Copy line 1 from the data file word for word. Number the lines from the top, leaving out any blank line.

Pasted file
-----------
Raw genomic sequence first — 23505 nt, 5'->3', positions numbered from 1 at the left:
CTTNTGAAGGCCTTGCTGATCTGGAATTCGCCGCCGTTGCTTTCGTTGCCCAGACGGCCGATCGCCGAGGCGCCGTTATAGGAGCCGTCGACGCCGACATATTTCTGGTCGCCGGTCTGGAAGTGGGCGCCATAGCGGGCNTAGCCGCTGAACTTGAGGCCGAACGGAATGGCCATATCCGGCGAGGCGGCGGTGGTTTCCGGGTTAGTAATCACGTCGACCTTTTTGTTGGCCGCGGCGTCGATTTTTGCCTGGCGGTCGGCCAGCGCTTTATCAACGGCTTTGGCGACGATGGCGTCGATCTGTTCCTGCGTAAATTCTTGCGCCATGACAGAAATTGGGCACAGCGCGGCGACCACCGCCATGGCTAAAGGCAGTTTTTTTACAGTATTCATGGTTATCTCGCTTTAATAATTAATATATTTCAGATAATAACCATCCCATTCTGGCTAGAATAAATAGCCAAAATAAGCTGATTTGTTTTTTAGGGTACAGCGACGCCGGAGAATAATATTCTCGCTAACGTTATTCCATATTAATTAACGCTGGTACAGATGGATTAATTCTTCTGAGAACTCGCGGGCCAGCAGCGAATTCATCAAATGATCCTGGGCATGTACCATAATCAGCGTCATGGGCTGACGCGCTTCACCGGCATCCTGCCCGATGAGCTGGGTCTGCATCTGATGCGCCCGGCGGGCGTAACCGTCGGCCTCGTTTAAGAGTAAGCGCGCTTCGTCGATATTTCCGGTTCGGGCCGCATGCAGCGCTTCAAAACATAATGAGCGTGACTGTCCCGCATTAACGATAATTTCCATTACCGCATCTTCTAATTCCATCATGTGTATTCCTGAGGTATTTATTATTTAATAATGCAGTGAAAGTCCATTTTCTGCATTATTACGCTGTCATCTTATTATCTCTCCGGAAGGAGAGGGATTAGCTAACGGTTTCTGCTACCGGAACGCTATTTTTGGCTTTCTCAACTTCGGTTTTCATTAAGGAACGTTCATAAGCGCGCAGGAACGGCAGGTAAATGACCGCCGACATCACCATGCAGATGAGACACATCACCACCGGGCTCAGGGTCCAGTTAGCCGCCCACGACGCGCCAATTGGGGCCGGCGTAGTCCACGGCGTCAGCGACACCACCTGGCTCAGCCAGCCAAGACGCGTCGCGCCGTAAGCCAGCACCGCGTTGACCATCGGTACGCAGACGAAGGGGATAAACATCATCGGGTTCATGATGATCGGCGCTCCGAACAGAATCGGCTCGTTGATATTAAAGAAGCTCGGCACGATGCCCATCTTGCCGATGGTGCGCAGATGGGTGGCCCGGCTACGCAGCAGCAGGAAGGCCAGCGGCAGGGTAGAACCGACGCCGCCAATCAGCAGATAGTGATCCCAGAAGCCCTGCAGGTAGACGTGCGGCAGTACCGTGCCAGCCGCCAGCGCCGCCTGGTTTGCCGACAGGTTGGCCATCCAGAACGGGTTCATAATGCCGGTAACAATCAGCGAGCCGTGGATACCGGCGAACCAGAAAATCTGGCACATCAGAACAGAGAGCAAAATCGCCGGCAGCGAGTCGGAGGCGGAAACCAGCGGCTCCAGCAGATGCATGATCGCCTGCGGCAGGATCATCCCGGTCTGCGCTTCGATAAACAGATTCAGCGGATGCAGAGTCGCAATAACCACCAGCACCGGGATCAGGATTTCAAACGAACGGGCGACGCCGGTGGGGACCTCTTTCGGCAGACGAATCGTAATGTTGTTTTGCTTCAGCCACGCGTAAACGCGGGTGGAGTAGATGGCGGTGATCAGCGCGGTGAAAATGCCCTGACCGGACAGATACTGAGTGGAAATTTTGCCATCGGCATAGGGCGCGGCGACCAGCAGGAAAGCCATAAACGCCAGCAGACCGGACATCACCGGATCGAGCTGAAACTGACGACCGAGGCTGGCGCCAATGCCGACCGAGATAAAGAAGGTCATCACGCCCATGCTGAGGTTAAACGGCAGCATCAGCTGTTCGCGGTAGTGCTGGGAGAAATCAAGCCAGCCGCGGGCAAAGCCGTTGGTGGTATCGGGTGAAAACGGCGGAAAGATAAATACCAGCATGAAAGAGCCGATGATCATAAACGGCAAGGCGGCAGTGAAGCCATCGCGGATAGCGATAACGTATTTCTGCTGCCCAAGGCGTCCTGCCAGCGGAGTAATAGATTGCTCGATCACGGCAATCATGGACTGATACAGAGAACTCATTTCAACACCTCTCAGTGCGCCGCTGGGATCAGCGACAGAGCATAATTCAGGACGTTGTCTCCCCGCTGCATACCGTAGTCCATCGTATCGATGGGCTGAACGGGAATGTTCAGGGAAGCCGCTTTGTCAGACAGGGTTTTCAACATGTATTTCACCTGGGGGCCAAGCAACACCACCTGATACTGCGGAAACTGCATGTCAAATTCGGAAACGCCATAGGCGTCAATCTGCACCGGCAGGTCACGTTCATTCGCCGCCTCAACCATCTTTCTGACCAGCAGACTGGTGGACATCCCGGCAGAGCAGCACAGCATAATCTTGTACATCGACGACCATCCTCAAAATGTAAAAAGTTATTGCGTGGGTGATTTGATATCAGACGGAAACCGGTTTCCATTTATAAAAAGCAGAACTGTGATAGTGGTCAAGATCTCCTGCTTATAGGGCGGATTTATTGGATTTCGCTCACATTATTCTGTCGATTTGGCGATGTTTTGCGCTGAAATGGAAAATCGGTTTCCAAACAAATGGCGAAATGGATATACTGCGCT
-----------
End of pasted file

Raw genomic sequence first — 23505 nt, 5'->3', positions numbered from 1 at the left: